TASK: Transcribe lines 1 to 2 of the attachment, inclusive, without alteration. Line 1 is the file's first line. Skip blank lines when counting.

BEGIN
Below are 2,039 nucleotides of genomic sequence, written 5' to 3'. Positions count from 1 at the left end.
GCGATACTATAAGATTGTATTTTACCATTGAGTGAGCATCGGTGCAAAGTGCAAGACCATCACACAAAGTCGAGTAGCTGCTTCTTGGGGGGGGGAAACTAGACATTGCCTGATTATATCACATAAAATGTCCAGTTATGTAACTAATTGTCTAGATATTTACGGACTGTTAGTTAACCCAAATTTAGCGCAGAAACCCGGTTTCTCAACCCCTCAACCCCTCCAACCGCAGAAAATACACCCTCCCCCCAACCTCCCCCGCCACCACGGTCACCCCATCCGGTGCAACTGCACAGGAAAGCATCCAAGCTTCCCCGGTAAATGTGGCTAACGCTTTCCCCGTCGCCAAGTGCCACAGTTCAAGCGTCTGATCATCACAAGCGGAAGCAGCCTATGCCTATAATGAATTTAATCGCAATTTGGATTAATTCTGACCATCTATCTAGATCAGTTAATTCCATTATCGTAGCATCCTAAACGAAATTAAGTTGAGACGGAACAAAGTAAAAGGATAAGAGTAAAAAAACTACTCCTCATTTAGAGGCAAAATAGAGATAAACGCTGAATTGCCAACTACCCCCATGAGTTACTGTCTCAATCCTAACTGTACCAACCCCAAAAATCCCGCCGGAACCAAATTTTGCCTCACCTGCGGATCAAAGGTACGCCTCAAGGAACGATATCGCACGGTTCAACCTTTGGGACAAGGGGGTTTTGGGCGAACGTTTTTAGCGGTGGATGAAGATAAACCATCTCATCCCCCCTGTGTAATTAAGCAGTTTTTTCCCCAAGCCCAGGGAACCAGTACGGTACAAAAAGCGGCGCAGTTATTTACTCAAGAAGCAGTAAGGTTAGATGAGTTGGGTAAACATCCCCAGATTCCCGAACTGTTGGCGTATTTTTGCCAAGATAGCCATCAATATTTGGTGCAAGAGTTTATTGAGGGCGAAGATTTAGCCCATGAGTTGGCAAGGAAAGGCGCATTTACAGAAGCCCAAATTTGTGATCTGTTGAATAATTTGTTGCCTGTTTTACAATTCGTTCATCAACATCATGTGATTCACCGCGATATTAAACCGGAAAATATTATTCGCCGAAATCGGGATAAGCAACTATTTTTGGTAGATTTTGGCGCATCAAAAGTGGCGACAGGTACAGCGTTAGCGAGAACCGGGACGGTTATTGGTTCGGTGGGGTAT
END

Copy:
Below are 2,039 nucleotides of genomic sequence, written 5' to 3'. Positions count from 1 at the left end.
GCGATACTATAAGATTGTATTTTACCATTGAGTGAGCATCGGTGCAAAGTGCAAGACCATCACACAAAGTCGAGTAGCTGCTTCTTGGGGGGGGGAAACTAGACATTGCCTGATTATATCACATAAAATGTCCAGTTATGTAACTAATTGTCTAGATATTTACGGACTGTTAGTTAACCCAAATTTAGCGCAGAAACCCGGTTTCTCAACCCCTCAACCCCTCCAACCGCAGAAAATACACCCTCCCCCCAACCTCCCCCGCCACCACGGTCACCCCATCCGGTGCAACTGCACAGGAAAGCATCCAAGCTTCCCCGGTAAATGTGGCTAACGCTTTCCCCGTCGCCAAGTGCCACAGTTCAAGCGTCTGATCATCACAAGCGGAAGCAGCCTATGCCTATAATGAATTTAATCGCAATTTGGATTAATTCTGACCATCTATCTAGATCAGTTAATTCCATTATCGTAGCATCCTAAACGAAATTAAGTTGAGACGGAACAAAGTAAAAGGATAAGAGTAAAAAAACTACTCCTCATTTAGAGGCAAAATAGAGATAAACGCTGAATTGCCAACTACCCCCATGAGTTACTGTCTCAATCCTAACTGTACCAACCCCAAAAATCCCGCCGGAACCAAATTTTGCCTCACCTGCGGATCAAAGGTACGCCTCAAGGAACGATATCGCACGGTTCAACCTTTGGGACAAGGGGGTTTTGGGCGAACGTTTTTAGCGGTGGATGAAGATAAACCATCTCATCCCCCCTGTGTAATTAAGCAGTTTTTTCCCCAAGCCCAGGGAACCAGTACGGTACAAAAAGCGGCGCAGTTATTTACTCAAGAAGCAGTAAGGTTAGATGAGTTGGGTAAACATCCCCAGATTCCCGAACTGTTGGCGTATTTTTGCCAAGATAGCCATCAATATTTGGTGCAAGAGTTTATTGAGGGCGAAGATTTAGCCCATGAGTTGGCAAGGAAAGGCGCATTTACAGAAGCCCAAATTTGTGATCTGTTGAATAATTTGTTGCCTGTTTTACAATTCGTTCATCAACATCATGTGATTCACCGCGATATTAAACCGGAAAATATTATTCGCCGAAATCGGGATAAGCAACTATTTTTGGTAGATTTTGGCGCATCAAAAGTGGCGACAGGTACAGCGTTAGCGAGAACCGGGACGGTTATTGGTTCGGTGGGGTAT